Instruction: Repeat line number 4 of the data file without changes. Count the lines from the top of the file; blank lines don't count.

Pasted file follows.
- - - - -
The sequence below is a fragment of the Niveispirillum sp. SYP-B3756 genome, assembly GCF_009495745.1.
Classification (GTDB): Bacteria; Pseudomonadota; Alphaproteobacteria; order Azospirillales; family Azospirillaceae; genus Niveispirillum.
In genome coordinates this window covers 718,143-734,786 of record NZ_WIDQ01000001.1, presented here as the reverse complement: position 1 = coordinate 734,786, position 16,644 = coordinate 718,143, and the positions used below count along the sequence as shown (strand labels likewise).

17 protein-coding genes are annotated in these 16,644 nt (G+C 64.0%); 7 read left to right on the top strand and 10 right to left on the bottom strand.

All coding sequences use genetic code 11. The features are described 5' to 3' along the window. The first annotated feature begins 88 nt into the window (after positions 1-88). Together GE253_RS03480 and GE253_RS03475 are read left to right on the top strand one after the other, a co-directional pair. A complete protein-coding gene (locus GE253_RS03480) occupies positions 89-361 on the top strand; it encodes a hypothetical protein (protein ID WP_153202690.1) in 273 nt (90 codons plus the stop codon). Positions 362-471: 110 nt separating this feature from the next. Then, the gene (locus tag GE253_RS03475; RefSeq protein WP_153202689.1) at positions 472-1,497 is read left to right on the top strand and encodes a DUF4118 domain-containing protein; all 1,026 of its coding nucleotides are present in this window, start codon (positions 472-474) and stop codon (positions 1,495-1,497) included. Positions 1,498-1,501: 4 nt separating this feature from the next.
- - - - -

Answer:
17 protein-coding genes are annotated in these 16,644 nt (G+C 64.0%); 7 read left to right on the top strand and 10 right to left on the bottom strand.